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Dry Socket Symptoms

Dry Socket Symptoms

Dry socket is one of the most painful dental conditions known to man. Read this HealthHearty article to know the various symptoms that one needs to look out for so as to identify and treat this condition at the earliest.
Dr. Sumaiya Khan
Last Updated: Mar 19, 2018
Did You Know?
Dry socket is known to affect only about 2-5% of people after tooth extraction.

Dry socket, or alveolar osteitis, is one of the most painful complications that follows an adult tooth extraction. However, it is easily treatable. Normally, a patient is asked to keep a piece of cotton and gauze on the empty socket for at least 30 minutes after his tooth has been extracted, and is asked to avoid spitting or eating and drinking for a while after extraction.
These instructions are an integral part of post-extraction healing, as there is a blood clot that forms in the empty socket to protect the bone and nerves underneath. However, this clot dislodges in some cases and disrupts the healing process, leading to the condition known as 'dry socket'.
To avoid further complications and to reduce the extreme pain, it is best to identify and treat this condition on a priority basis. Given in this article are the most common symptoms of dry socket.
Visible Bone in the Socket
One of the main symptoms is the presence of a dry bony socket at the site of extraction. As there is no blood clot formation, the blood vessels that are supposed to be aiding in healing recede in level to reveal the bone which eventually becomes inflamed and causes severe pain. The socket looks sore, empty, and white in color with a gaping hole.
The excruciating pain this condition gives is the pain that legends are made of! It takes the infamous 'dental pain' to a whole new level. Normally, after an extraction procedure, people do feel slight pain once the effect of the anesthetic begins to wear off. However, this pain is very mild, and is mostly dull and aching in nature. It usually goes away in a day or so.
However, the pain of dry socket usually starts about two days after the extraction procedure. The pain is excruciating, sharp shooting, and throbbing in nature. Normally, there is no swelling accompanying the pain as this condition is not an infection in itself. It is merely an inflammation of the bone lining of the empty socket.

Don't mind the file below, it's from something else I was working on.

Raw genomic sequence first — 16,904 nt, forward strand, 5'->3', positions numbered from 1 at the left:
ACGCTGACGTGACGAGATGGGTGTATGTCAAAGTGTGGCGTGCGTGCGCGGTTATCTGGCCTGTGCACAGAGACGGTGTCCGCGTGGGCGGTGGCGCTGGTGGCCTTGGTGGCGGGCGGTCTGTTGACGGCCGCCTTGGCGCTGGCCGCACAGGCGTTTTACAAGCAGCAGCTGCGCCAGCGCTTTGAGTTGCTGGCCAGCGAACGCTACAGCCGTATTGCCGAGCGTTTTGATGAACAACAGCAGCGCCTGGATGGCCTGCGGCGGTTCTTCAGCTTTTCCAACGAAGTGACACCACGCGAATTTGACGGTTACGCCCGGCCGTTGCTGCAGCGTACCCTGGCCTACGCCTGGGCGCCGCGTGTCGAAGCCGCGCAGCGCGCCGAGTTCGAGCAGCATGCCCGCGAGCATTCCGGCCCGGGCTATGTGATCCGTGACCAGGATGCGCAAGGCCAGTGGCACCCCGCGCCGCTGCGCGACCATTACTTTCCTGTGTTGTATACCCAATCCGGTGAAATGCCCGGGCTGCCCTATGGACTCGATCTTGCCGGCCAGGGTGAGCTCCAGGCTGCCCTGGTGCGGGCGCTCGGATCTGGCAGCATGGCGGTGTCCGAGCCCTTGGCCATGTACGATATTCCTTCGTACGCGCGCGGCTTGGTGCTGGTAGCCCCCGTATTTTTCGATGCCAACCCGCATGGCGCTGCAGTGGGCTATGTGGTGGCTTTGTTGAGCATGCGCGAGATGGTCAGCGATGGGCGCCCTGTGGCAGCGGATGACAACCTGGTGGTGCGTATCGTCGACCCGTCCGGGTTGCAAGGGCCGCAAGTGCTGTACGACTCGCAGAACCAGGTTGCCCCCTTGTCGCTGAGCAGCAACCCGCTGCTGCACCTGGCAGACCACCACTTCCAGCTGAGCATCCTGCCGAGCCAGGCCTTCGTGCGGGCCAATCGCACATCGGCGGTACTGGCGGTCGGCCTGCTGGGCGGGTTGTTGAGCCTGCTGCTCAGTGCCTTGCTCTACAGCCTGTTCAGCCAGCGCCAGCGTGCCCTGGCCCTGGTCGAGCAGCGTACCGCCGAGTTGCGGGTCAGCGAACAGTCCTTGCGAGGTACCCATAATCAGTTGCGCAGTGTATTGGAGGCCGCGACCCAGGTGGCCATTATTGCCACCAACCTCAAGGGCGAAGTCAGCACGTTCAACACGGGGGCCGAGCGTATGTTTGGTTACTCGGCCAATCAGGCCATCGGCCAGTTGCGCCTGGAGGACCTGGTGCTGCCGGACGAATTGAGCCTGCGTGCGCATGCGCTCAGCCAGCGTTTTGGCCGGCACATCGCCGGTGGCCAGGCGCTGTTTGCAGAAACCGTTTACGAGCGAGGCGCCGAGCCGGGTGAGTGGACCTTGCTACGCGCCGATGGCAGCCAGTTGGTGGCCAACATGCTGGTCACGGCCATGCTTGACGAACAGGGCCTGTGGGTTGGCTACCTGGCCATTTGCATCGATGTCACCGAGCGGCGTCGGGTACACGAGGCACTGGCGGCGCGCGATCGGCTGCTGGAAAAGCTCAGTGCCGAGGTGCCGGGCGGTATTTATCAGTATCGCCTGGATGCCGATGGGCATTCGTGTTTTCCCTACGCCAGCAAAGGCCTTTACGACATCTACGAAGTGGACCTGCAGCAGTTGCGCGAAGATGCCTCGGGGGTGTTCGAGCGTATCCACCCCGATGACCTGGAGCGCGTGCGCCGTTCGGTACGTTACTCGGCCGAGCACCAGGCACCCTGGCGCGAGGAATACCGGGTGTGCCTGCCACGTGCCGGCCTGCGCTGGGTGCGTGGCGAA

Bad Breath
Another common symptom is bad breath. The loss of blood supply and the presence of a gaping wound is an open invitation to microorganisms. This leads to a bad breath in the mouth. A symptom that is often seen in conjunction with bad breath is a bad taste in the mouth, which may feel metallic.
Other Symptoms
Other symptoms include:
  • Difficulty in eating (especially from the side where the person has had the extraction done)
  • Loss of appetite
  • Swollen lymph nodes in neck that are often tender to touch
  • Presence of food in the mouth
  • Swollen gums
  • Jaw pain
  • Inability to sleep
  • Fever

Sometimes, when there is a dry socket in the upper jaw, there is often radiating pain felt near the eye, which can be very discomforting, and which further adds to the agony of the patient.
There are many treatment options available which should be implemented immediately. The patient will be in sheer agony, and this is a condition that has to be treated on a priority basis. Although dry socket is not an active infection, it is one of the most painful conditions that anyone can ever experience. However, when it comes to dental problems, it cannot be stressed on enough that truly, prevention is better than cure. So whatever tooth extraction aftercare is instructed to you, do follow it religiously, as it is for your own good!
Disclaimer: This HealthHearty article is for informative purposes only, and should not be used as a replacement for expert medical advice.